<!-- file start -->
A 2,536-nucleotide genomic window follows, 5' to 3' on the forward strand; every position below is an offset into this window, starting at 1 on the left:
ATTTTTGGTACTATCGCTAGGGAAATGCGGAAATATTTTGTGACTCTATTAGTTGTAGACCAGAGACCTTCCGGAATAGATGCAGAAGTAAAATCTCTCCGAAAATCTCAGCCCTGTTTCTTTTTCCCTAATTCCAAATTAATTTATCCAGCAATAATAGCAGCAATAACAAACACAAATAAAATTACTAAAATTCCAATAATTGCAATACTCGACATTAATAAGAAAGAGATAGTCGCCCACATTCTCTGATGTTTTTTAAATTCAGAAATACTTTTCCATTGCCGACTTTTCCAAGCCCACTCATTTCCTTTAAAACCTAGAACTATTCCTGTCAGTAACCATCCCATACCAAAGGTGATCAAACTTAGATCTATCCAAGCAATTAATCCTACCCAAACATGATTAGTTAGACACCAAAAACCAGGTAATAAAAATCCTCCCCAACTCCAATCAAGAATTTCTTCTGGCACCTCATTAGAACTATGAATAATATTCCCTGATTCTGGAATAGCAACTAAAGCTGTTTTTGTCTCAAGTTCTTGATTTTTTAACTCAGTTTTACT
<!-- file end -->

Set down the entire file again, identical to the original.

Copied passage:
A 2,536-nucleotide genomic window follows, 5' to 3' on the forward strand; every position below is an offset into this window, starting at 1 on the left:
ATTTTTGGTACTATCGCTAGGGAAATGCGGAAATATTTTGTGACTCTATTAGTTGTAGACCAGAGACCTTCCGGAATAGATGCAGAAGTAAAATCTCTCCGAAAATCTCAGCCCTGTTTCTTTTTCCCTAATTCCAAATTAATTTATCCAGCAATAATAGCAGCAATAACAAACACAAATAAAATTACTAAAATTCCAATAATTGCAATACTCGACATTAATAAGAAAGAGATAGTCGCCCACATTCTCTGATGTTTTTTAAATTCAGAAATACTTTTCCATTGCCGACTTTTCCAAGCCCACTCATTTCCTTTAAAACCTAGAACTATTCCTGTCAGTAACCATCCCATACCAAAGGTGATCAAACTTAGATCTATCCAAGCAATTAATCCTACCCAAACATGATTAGTTAGACACCAAAAACCAGGTAATAAAAATCCTCCCCAACTCCAATCAAGAATTTCTTCTGGCACCTCATTAGAACTATGAATAATATTCCCTGATTCTGGAATAGCAACTAAAGCTGTTTTTGTCTCAAGTTCTTGATTTTTTAACTCAGTTTTACT